21
November
2017
|
09:33 PM
America/New_York

Trip and Fall Risks

No one is immune to falling, but some of us are more apt to have this potentially injury-causing event happen. Among older adults, falls are the leading cause of injury. Physical therapist Linda Banos, with LVPG Orthopedics and Sports Medicine, says the combination of age-related risk plus tripping hazards contributes to this increased risk of injury.

While you can’t control the aging process, Banos says it is important to think about physical risk factors that may contribute to your own fall risk. “Physical changes associated with aging, plus health conditions and sometimes medications make us more at-risk for falling,” she says.

Physical fall factors to consider:

  • Slow reflexes can make it difficult to move out of the way of a tripping hazard
  • Balance problems
  • Decreased muscle strength
  • Poor vision
  • Medications (can make you feel dizzy, confused, sleepy)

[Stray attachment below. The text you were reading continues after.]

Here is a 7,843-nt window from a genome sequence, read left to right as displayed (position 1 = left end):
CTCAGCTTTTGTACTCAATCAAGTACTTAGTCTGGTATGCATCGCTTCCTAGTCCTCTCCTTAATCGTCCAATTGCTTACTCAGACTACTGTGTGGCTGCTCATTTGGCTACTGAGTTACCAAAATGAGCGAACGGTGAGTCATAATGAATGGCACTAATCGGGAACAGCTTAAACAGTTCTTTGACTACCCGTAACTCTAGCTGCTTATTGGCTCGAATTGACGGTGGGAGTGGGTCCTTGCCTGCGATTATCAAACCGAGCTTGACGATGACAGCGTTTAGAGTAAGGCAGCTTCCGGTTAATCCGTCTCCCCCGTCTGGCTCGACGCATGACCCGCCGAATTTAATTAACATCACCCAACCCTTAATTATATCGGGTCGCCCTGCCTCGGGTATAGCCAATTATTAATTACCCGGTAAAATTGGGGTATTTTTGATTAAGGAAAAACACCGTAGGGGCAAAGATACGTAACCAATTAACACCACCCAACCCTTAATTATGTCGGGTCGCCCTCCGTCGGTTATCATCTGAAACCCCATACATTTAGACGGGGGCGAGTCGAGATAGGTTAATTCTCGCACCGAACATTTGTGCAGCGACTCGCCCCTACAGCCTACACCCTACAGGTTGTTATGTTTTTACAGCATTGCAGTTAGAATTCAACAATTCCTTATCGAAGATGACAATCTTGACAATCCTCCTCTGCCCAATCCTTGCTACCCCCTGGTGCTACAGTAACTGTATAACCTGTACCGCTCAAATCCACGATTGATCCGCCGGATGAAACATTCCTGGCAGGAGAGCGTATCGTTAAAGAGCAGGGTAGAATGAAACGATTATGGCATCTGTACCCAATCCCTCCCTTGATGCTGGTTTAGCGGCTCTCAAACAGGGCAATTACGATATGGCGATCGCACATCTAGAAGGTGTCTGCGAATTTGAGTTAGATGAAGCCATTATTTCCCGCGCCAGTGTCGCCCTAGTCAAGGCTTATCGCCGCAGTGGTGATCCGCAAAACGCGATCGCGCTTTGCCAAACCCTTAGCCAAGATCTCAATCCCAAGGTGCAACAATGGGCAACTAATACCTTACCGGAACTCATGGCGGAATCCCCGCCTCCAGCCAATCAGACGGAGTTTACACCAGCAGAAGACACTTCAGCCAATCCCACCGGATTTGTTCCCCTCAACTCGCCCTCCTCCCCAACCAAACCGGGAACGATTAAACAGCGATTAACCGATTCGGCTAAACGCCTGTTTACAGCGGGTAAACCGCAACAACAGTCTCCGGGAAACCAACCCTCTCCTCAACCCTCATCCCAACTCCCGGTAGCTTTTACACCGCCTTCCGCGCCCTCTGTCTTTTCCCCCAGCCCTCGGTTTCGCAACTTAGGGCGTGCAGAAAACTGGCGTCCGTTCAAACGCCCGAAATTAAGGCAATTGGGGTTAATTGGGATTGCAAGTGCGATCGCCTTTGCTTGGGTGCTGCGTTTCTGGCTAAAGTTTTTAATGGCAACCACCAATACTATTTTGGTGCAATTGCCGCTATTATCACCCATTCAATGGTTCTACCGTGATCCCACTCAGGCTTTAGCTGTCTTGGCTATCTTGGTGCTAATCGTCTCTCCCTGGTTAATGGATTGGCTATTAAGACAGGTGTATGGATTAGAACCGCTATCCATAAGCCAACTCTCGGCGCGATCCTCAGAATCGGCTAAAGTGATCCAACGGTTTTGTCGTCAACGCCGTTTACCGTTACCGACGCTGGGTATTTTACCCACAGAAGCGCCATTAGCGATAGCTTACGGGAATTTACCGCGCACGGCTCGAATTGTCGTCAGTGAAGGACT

• Illness
  • Drinking alcohol (slows reflexes, causes you to feel drowsy, alters your balance)

Tips to prevent falls

In combination with physical factors, there may be trip hazards right in your home. Banos suggests ways you can help reduce your risk of falling, starting with your walking surfaces.

Floors

  • Remove hazards such as boxes, newspapers, electrical cords from walkways
  • Secure loose rugs with double faced tape or slip resistant backing
  • Repair loose floor boards
  • Immediately clean up spilled liquids or food

Bathroom

  • Use nonslip mats in bath or shower
  • Install grab bars for shower, tub or toilet

Lighting

  • Use night lights in hallway, bedroom or bathroom
  • Turn on lights before going up or down stairs
  • Store flashlights in easy to find places

Stairs

  • Install handrails for stairways
  • Non slip treads for bare-wood steps

“And don’t forget that wearing nonslip, sensible shoes that fit properly can go a long way to prevent falls,” Banos says. Also, speak with your primary care provider about any medications you take that may affect your sense of balance, and make sure to mention any recent falls you may have experienced.

For more information about ways you can build your strength and balance –

Contact: Linda Banos at the Health Center in Mountain Top, 570-261-5169 or 888-402-LVHN (5846).